The Financial Times suggests that brinkmanship in the eurozone may lead to catastrophe.
Eurozone officials are deliberately refusing to allow Greece to sign off on a €200bn bond restructuring plan because the threat of default is the leverage they have to convince recalcitrant Greek ministers to implement necessary cuts. While some recognise that Greek politicians must be seen by voters to be putting up a fight, there are fears that the show of brinkmanship could easily go too far and backfire, with disastrous consequences.
This speaks directly to an argument that I’ve been having with Jacob Kirkegaard, who recommends brinkmanship as a highly effective doctrine of policymaking for the Peterson Institute, apparently in response to a post where I suggested that he needed to brush up on Thomas Schelling (while Kirkegaard doesn’t cite or link my post, perhaps because PIIE house style forbids external links to mere blogs, he is surely responding to its main argument, and trying to assimilate it into his own).
Many readers will undoubtedly say that this is a hopelessly optimistic scenario. It obviously requires many coordinated actions by many actors in a short time. The reason for this author’s optimism now and in the past stems from a belief in a highly effective doctrine of policymaking—”brinkmanship.” … Thomas Schelling, in his 1966 classic Arms and Influence (page 99) describes [brinkmanship] as “manipulating the shared risk of war” and “exploiting the danger that somebody may inadvertently go over the brink, dragging the other with him.” Brinkmanship is risky, but consider Schelling’s comments on page 96:The essence of the crisis is its unpredictability. The ‘crisis’ that is confidently believed to involve no danger of things getting out of hand is no crisis; no matter how energetic the activity, as long as things are believed to be safe there is no crisis. And a ‘crisis’ that is known to entail disaster or large losses, or great changes of some sort that are completely foreseeable, is also no crisis; it is over as soon as it begins, there is no suspense. It is the essence of a crisis that the participants are not fully in control of events; they take steps and make decisions that raise or lower the danger, but in a realm of risk and uncertainty.
Schelling’s words certainly evoke the euro area crisis so far. Take the ill-timed and ill-conceived imposition of a debt write-down on Greek private creditors in July 2011, which unleashed a host of adverse developments unforeseen by the German policymakers who pushed hardest for it. The biggest of these was the market contagion to Spain and Italy, which European leaders are now scrambling to reverse.
The risk of accidentally triggering a “nuclear war outcome” that Schelling cited in his analysis of the Cuban Missile Crisis does exist in the euro area crisis, where a collapse of the euro could happen in spite of everyone’s best intentions. But the Cuban missile crisis analogy should not be taken too far. The US naval blockade did avert disaster in 1962. But even if euro area policymakers miscalculated by imposing PSI without a firewall in place first, the euro has survived even as the cost of bringing the euro crisis to an end and the size of the required firewall have gone up, as discussed above.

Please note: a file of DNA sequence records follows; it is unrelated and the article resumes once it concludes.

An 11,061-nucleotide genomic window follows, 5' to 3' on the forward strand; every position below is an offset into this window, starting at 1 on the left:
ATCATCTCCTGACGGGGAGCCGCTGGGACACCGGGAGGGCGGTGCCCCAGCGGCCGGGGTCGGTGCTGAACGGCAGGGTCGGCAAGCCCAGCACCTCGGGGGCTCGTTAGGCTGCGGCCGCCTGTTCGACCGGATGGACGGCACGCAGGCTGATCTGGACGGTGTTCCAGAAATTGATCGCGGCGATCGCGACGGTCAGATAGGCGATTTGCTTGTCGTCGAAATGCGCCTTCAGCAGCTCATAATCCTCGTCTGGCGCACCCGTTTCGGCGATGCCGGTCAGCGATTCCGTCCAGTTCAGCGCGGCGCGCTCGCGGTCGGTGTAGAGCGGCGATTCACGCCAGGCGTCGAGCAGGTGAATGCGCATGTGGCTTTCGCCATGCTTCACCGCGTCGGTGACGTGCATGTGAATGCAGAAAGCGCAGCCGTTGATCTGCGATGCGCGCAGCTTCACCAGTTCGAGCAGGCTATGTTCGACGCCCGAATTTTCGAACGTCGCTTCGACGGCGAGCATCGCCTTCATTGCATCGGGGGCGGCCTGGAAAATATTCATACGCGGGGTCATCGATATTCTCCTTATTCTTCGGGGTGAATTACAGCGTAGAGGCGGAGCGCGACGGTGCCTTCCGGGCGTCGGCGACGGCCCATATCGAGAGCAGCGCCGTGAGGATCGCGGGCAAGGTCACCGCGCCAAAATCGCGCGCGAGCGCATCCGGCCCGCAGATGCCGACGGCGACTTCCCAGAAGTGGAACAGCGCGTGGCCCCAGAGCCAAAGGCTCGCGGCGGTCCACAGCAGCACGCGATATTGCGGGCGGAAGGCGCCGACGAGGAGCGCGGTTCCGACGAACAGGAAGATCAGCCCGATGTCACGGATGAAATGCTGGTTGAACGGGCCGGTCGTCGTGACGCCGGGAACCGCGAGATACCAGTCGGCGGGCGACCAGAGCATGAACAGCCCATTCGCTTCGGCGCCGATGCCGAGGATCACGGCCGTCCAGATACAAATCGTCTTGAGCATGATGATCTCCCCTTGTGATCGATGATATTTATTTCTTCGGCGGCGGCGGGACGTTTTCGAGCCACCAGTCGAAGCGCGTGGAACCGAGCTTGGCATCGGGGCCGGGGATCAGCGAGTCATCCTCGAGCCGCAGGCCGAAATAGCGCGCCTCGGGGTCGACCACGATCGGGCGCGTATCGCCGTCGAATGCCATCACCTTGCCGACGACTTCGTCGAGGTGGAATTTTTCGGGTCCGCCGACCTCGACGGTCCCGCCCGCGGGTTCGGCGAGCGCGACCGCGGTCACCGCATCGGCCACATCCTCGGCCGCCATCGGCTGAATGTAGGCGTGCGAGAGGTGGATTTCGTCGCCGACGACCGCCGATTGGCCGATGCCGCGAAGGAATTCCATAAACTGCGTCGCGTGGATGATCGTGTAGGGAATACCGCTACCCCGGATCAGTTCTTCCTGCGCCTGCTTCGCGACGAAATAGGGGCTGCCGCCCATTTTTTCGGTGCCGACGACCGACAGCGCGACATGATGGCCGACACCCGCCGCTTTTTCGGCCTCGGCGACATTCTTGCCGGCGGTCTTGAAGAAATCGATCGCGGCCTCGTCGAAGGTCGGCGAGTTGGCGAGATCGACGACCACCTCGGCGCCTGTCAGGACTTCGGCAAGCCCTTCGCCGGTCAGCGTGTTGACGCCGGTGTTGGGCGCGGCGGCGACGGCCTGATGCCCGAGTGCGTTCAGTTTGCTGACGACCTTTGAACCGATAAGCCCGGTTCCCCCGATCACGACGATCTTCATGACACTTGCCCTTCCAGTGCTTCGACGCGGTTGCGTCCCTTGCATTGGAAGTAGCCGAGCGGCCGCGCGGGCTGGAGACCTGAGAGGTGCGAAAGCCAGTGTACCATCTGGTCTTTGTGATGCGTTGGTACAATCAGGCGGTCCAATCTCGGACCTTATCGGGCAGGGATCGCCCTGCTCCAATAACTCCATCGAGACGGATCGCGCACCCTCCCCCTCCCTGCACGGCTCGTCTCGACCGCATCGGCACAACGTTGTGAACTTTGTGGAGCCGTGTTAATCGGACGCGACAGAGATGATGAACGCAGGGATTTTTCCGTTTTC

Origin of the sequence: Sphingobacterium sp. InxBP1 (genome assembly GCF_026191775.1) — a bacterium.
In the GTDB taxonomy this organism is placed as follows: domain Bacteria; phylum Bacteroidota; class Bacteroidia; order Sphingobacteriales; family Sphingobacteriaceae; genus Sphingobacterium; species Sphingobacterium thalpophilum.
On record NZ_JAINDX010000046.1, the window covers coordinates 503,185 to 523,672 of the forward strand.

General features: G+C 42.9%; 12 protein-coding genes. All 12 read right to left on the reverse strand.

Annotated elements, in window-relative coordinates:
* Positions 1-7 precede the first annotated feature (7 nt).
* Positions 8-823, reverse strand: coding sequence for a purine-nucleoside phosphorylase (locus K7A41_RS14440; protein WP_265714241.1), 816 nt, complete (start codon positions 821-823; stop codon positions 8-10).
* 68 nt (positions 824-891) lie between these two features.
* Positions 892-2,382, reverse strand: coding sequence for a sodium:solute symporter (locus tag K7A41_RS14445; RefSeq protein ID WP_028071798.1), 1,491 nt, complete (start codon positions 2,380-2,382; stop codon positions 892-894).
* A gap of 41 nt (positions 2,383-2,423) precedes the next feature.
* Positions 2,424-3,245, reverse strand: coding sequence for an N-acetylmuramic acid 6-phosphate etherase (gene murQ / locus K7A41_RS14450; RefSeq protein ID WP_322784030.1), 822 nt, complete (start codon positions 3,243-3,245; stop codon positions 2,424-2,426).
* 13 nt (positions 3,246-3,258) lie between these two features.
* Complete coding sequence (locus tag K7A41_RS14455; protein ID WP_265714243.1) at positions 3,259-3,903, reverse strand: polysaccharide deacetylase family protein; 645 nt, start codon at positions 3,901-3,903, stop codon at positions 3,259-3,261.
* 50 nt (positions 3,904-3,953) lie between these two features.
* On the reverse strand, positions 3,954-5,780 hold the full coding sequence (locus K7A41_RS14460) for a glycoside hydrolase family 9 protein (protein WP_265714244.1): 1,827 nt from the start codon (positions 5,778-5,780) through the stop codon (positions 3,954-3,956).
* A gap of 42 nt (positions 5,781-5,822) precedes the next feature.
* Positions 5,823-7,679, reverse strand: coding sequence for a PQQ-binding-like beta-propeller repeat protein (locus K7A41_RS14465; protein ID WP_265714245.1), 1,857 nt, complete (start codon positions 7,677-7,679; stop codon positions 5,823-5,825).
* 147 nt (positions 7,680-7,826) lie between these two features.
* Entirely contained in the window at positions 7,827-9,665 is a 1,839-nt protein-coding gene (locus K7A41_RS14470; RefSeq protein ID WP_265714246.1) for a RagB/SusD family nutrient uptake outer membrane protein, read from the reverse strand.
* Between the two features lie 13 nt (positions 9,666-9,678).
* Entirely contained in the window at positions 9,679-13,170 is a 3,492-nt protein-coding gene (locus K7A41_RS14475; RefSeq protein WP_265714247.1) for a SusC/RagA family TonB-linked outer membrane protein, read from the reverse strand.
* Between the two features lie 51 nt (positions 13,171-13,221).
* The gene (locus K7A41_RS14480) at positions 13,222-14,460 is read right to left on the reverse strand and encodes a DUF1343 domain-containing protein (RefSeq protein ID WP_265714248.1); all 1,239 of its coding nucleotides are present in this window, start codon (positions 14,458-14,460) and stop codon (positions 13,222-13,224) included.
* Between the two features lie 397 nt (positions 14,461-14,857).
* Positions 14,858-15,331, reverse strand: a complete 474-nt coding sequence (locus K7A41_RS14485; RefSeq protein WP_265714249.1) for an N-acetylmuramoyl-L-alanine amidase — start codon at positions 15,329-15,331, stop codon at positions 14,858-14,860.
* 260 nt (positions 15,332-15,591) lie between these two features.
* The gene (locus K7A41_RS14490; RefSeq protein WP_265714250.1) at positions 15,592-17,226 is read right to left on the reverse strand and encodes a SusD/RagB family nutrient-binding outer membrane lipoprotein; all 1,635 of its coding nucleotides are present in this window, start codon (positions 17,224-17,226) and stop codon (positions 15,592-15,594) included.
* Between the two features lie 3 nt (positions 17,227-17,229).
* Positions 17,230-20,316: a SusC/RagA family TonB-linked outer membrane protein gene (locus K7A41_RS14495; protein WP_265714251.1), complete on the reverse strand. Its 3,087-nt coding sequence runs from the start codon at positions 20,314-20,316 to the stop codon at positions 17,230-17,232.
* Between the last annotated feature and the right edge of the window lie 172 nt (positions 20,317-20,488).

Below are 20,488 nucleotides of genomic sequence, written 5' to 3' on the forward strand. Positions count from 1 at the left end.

Engaging in brinkmanship to compel the Greek political elite to reform is not likely to produce a catastrophe. Rather the risks entail a higher cost of achieving ultimate reform. Note also that brinkmanship had some positive benefits. Had there been no Greek PSI and no associated contagion to Spain and Italy, Silvio Berlusconi would likely still be prime minister of Italy!
This seems to me to be a very badly mistaken reading of Schelling. If one plays Russian Roulette a few times, and wins, it is no very great cause for self-congratulation, let alone for recommending that we should do another few rounds since it seems to have worked out grand on the first few goes. Kirkegaard fudges the problem when he describes catastrophe as “not likely” and goes on to claim that the risks merely entail a “higher cost of achieving ultimate reform.” But surely – as the Schelling quote that he uses suggests – the possibility of catastrophe is always present.
The literature on brinkmanship agrees with Kirkegaard that brinkmanship can get results. It can force actors to make concessions that they otherwise would not make. But this is the problem, not the solution. It is impossible to separate out the strategic (in a loose sense of the word) benefits of brinkmanship, from the possible catastrophe that actors are trying to leverage to increase their bargaining strength. If the risk of catastrophe were as tiny as Kirkegaard claims it is, then brinkmanship would not be attractive. As Branislav Slantchev puts it in a very useful overview:
Obviously, these are very dangerous tactics; they would not work unless they were dangerous because it is the generation of risk that makes them potentially worthwhile.
There is a fundamental internal contradiction in Kirkegaard’s argument. You can’t simultaneously claim that we are in that happy world where we can effectively disregard the possibility of disaster, and tell us that actors are using brinkmanship to convince Greece that it needs to undertake internal reforms. Either we are in a world where there is a real risk of disaster, which is what allows Germany and northern European states to engage in brinkmanship. Or we are in a world without such a risk, in which case there is no space for brinkmanship. You can’t have your theoretical cake and eat it too.
The FT article suggests that we are in the first of these worlds – one where there is a real risk of breakdown, and where the northern members of the EU are trying their damnedest to use this as leverage against the Greeks. This might possibly produce reforms – but only through taking very high risks indeed. Kirkegaard’s alternative reading is, unfortunately, logically incoherent.